The health complications and risk factors that arise from too little sleep, restless sleep and sleep disorders have become hot topics in the media over the past decade. However, the question of why we need to sleep is often left unanswered. There has been much research done which looks at the consequences of not having enough sleep or having restless sleep.

From these studies we can deduce that sleep is very important to cognitive, metabolic and physical recovery. Essentially, sleep is a state of recovery that is necessary for optimal daily function.

"Without sleep a person’s ability to perform complex tasks decreases, they become irritable, moody, lack concentration and are more susceptible to contracting illnesses."


Every day we wake up and begin to put our bodies through stress. Through the rigours of day to day life factors such as emotional stress, daily activity and exercise, the body is worn down little by little. Physically, the human body is a series of systems all working together to create an, ideally, healthy individual.

The only way to restore this series of systems is through sleep. There is a great deal of inter-individual difference in how much, when and how well one needs to sleep in order to function and feel good and often people can function well for periods of time on a limited amount of sleep. However, eventually if left unrestored, the systems will fail. Without sleep a person’s ability to perform complex tasks decreases, they become irritable, moody, lack concentration and are more susceptible to contracting illnesses.


Studies have shown that long-term lack of sleep or restless sleep causes one’s insulin sensitivity to de- crease. Metabolically, sleep greatly affects the body’s ability to utilize energy, in particular sugars. Lower insulin sensitivity reduces one’s glucose tolerance and this can cause glucose to be deposited as fat.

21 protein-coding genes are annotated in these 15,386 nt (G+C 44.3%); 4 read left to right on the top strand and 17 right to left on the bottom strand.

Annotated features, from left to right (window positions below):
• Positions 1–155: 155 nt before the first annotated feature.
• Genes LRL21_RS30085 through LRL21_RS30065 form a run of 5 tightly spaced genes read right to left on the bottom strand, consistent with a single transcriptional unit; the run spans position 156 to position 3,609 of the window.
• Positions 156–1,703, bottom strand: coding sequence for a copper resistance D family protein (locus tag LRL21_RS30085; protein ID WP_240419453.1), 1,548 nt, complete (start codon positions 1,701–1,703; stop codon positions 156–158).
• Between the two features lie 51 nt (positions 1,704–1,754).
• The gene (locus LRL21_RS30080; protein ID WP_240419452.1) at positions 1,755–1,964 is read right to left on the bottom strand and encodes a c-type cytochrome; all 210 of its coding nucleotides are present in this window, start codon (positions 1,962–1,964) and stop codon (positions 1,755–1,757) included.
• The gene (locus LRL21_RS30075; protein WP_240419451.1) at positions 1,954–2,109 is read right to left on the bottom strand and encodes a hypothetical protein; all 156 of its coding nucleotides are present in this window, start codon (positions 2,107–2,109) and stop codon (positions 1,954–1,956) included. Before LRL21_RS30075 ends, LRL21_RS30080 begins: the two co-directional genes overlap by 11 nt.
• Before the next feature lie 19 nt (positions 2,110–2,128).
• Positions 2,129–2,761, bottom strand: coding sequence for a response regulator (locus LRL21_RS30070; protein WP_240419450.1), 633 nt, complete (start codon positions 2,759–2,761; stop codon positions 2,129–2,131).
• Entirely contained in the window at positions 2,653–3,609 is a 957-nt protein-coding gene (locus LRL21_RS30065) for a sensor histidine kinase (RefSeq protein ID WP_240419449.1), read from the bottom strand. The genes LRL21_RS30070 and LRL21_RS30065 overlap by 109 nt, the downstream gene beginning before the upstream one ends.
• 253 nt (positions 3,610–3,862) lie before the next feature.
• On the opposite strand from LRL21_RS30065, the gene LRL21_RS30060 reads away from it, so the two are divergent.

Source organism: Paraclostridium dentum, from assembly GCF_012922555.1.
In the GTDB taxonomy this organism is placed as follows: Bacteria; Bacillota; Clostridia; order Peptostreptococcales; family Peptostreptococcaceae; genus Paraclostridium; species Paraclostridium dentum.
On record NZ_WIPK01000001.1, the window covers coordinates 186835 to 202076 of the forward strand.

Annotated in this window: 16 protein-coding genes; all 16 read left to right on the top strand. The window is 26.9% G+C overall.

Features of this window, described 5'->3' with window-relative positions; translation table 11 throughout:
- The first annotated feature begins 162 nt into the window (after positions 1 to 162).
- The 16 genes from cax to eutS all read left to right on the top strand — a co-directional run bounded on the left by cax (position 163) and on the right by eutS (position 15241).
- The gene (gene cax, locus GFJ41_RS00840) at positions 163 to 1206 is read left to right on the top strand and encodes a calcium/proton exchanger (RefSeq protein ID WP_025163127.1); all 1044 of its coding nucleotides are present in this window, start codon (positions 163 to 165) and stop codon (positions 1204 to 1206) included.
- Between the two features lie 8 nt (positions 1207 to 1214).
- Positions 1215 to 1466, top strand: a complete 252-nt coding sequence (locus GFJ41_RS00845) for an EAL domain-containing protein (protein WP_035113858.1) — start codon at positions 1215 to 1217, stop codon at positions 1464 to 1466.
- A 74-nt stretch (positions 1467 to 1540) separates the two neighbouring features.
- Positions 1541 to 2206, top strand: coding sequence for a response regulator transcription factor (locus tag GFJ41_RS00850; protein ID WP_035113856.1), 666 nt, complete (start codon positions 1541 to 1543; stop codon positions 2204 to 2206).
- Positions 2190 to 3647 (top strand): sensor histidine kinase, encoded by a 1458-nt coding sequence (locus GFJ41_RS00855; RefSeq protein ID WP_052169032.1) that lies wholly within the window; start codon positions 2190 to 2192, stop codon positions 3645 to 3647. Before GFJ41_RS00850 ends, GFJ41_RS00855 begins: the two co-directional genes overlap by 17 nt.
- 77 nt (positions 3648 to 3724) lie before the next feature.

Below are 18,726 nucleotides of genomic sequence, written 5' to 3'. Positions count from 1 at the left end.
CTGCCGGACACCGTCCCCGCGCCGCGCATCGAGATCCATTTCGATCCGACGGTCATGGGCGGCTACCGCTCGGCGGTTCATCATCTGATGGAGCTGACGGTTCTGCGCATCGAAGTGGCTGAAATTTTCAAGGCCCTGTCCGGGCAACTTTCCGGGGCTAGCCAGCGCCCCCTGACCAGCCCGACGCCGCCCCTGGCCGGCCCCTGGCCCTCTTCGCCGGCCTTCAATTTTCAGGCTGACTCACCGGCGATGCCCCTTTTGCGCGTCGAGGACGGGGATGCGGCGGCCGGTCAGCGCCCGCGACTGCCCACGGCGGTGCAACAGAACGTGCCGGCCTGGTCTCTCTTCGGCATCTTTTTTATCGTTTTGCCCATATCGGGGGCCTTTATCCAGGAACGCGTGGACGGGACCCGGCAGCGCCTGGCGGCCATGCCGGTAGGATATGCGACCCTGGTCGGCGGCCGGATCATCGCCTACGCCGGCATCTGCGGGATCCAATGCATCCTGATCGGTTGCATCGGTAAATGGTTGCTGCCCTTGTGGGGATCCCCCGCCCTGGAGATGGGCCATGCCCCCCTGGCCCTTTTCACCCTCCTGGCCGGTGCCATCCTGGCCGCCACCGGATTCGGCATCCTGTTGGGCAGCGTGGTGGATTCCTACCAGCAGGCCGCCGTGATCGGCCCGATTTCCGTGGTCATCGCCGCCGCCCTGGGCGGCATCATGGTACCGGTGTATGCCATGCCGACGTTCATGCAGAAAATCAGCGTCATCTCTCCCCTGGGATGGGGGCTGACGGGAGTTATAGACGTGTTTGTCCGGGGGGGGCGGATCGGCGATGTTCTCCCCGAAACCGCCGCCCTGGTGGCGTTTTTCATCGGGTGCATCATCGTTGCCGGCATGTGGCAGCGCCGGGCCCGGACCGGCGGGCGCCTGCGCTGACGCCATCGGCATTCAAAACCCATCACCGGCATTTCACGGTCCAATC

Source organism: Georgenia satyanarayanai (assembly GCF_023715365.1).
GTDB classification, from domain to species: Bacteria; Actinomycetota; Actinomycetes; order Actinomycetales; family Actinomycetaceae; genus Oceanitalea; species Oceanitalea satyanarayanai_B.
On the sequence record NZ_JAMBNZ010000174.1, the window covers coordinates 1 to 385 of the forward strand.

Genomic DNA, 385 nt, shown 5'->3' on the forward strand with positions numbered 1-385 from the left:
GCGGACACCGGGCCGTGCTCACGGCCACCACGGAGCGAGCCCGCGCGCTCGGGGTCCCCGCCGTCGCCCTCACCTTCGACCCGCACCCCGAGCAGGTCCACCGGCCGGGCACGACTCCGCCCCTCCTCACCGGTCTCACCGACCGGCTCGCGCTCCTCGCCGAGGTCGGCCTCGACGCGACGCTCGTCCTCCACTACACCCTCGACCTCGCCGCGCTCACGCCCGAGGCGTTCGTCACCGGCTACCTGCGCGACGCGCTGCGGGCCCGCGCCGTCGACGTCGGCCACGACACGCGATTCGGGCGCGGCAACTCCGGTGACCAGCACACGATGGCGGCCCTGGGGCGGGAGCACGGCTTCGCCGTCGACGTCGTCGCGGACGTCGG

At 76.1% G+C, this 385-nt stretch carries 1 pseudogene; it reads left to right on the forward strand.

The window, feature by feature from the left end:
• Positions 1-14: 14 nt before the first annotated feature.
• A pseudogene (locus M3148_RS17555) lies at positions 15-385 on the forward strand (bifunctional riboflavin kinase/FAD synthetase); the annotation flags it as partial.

Furthermore, several studies have linked higher secretion of the hormone ghrelin to a lack of sleep and non-restorative sleep. This leads to the consumption of high-calorie dense foods and the central deposition of fat.

As a result of these hormone imbalances people who do not sleep are at a higher risk of be- coming obese and for contracting Diabetes, but, it often takes years of little restorative sleep to become obese and contract Diabetes.


One of the first things affected from a lack of sleep is one’s cognitive function. Sleep is necessary for learning, memory consolidation and concentration. Often after as little as one night of reduced or no sleep we feel these cognitive effects start to take place. In day-to-day life people feel themselves become forgetful and have a harder time making decisions at work and in daily life.

As well, the lack of sleep makes it harder to make judgments about one’s own level of impairment which can lead to dangerous behaviours like driving drowsy. All of this can make a bad night’s sleep look very grim. But, if you get the amount of sleep you need, take short naps to make up sleep debt, feel rested when you wake in the morning and sleep when you’re tired rather than when you think you should go to bed your body and mind will be well restored.

Remember every day you build a sleep debt that needs to be recovered at night in order to function well physically and mentally.